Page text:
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Microbiology. 2004 Sep;150(Pt 9):3025-33.

Cell-surface alterations in class IIa bacteriocin-resistant Listeria monocytogenes strains.

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1
Department of Biochemistry, University of Stellenbosch, Private Bag X1, 7602 Matieland, South Africa.

Abstract

Strains of the food-borne pathogen Listeria monocytogenes, showing either intermediate or high-level resistance to class IIa bacteriocins, were investigated to determine characteristics that correlated with their sensitivity levels. Two intermediate and one highly resistant spontaneous mutant of L. monocytogenes B73, a highly resistant mutant of L. monocytogenes 412, and a highly resistant, defined (mptA) mutant of L. monocytogenes EGDe were compared with their respective wild-type strains in order to investigate the contribution of different factors to resistance. Decreased mannose-specific phosphotransferase system gene expression (mptA, EIIAB(Man) component) was implicated in all levels of resistance, confirming previous studies by the authors' group. However, a clear correlation between d-alanine content in teichoic acid (TA), in particular the alanine : phosphorus ratio, and a more positive cell surface, as determined by cytochrome c binding, were found for the highly resistant strains. Furthermore, two of the three highly resistant strains showed a significant increase in sensitivity towards d-cycloserine (DCS). However, real-time PCR of the dltA (d-alanine esterification), and dal and ddlA genes (peptidoglycan biosynthesis) showed no change in transcriptional levels. The link between DCS sensitivity and increased d-alanine esterification of TA may be that DCS competes with alanine for transport via the alanine transporter. A possible tendency towards increased lysinylation of membrane phospholipid in the highly resistant strains was also found. A previous study reported that cell membranes of all the resistant strains, including the intermediate resistant strains, contained more unsaturated phosphatidylglycerol, which is an indication of a more fluid cell membrane. The results of that study correlate with the possible lysinylation, decreased mptA expression, d-alanine esterification of TA and more positive cell surface charge found in this study for resistant strains. The authors' findings strongly indicate that all these factors could contribute to class IIa bacteriocin resistance and that the combination and contribution of each of these factors determine the level of bacteriocin resistance.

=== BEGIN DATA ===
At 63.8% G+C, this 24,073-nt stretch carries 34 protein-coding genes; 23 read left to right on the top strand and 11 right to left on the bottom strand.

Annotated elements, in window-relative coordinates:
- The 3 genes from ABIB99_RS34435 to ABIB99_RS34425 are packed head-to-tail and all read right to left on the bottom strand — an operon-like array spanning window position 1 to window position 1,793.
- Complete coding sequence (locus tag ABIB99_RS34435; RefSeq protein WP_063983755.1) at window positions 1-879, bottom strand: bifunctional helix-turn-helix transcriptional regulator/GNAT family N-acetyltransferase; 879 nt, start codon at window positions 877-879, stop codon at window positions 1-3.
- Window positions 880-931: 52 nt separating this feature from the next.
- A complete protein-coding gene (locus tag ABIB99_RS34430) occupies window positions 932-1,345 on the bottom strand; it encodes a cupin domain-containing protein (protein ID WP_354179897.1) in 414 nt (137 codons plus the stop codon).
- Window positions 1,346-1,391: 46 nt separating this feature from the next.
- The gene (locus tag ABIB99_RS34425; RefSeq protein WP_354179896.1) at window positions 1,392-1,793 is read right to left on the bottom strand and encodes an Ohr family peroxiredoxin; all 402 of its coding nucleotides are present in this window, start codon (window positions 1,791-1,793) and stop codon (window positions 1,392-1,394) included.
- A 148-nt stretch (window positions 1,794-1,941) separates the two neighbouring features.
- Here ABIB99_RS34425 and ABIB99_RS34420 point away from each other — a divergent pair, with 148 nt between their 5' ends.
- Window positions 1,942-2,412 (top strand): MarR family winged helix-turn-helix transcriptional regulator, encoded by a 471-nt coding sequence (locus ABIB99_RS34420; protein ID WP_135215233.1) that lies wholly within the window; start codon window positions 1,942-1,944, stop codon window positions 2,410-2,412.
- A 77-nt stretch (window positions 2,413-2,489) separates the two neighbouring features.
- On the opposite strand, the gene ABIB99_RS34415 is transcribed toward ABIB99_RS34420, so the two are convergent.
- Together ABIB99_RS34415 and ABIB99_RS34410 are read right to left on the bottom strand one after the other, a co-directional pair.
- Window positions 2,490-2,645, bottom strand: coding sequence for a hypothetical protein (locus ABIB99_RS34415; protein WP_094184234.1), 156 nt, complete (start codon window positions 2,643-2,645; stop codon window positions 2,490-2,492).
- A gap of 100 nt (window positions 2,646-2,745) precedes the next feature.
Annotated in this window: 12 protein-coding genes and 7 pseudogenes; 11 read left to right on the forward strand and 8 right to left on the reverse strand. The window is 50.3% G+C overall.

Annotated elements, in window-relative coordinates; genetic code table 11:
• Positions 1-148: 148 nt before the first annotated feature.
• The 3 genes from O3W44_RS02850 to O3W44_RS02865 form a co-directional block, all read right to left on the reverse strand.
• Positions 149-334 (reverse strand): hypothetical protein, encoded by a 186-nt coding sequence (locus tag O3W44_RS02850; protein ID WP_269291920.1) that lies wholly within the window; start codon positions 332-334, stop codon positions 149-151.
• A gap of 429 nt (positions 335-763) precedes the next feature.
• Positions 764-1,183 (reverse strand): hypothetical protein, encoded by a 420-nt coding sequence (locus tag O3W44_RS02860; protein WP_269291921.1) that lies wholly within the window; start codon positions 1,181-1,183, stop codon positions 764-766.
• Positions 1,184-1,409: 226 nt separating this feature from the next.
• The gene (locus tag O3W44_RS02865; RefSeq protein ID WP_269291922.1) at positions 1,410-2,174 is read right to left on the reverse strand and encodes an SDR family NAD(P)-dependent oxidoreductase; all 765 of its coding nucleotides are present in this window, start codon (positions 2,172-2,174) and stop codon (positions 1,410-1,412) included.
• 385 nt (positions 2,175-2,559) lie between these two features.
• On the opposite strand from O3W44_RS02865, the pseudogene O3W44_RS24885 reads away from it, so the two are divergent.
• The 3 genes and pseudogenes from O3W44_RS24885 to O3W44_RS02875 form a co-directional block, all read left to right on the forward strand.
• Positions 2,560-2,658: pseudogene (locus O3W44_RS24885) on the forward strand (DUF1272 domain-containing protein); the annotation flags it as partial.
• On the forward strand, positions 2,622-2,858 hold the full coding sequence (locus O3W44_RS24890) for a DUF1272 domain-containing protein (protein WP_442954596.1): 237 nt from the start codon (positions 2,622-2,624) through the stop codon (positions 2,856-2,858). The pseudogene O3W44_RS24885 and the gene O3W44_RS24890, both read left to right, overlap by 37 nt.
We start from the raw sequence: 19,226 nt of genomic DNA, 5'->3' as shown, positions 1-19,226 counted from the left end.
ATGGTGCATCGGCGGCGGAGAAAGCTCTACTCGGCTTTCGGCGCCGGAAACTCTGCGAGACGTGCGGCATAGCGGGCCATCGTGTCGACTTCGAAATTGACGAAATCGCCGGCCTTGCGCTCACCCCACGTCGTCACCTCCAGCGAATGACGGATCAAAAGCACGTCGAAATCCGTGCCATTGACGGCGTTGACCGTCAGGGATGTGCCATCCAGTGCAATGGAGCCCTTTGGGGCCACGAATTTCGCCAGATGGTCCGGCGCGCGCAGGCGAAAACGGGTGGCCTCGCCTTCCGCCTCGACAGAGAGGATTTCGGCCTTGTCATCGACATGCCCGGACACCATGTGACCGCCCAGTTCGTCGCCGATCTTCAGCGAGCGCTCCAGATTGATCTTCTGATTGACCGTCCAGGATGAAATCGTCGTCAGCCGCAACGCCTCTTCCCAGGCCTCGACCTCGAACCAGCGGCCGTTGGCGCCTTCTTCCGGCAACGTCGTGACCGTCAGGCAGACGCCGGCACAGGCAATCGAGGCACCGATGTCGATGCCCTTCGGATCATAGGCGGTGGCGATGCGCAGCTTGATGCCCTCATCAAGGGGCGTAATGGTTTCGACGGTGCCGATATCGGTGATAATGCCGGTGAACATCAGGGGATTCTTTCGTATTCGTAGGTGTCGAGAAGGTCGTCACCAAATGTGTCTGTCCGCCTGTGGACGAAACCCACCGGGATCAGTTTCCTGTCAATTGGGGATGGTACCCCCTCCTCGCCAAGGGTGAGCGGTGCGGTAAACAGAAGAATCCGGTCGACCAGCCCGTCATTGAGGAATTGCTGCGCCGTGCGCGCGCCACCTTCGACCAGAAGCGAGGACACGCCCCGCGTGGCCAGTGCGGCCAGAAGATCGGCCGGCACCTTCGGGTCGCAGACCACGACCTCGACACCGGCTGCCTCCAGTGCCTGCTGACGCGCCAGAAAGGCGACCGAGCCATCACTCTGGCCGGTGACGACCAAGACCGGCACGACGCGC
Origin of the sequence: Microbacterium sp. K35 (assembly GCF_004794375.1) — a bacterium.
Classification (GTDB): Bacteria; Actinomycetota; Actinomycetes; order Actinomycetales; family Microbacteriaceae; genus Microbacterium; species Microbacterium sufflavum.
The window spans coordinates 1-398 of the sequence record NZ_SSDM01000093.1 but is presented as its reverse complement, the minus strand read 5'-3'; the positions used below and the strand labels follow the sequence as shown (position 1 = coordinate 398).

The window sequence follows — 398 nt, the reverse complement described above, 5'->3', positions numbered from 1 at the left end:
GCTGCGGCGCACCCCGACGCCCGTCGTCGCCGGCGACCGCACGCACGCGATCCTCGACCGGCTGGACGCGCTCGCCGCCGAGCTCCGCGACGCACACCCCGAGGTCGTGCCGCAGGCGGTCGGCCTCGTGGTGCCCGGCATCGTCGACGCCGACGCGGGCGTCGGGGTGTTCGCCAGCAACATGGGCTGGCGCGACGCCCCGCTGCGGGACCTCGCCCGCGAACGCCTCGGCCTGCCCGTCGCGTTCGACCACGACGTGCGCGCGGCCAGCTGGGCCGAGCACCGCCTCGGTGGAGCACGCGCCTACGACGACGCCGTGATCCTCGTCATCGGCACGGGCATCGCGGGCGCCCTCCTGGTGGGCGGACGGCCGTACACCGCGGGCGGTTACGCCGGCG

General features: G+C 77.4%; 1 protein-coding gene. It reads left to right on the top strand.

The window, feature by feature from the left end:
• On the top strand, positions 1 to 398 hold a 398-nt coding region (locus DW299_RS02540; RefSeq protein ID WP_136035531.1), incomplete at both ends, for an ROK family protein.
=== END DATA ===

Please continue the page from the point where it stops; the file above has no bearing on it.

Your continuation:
PMID:
15347760
DOI:
10.1099/mic.0.27059-0
[Indexed for MEDLINE]
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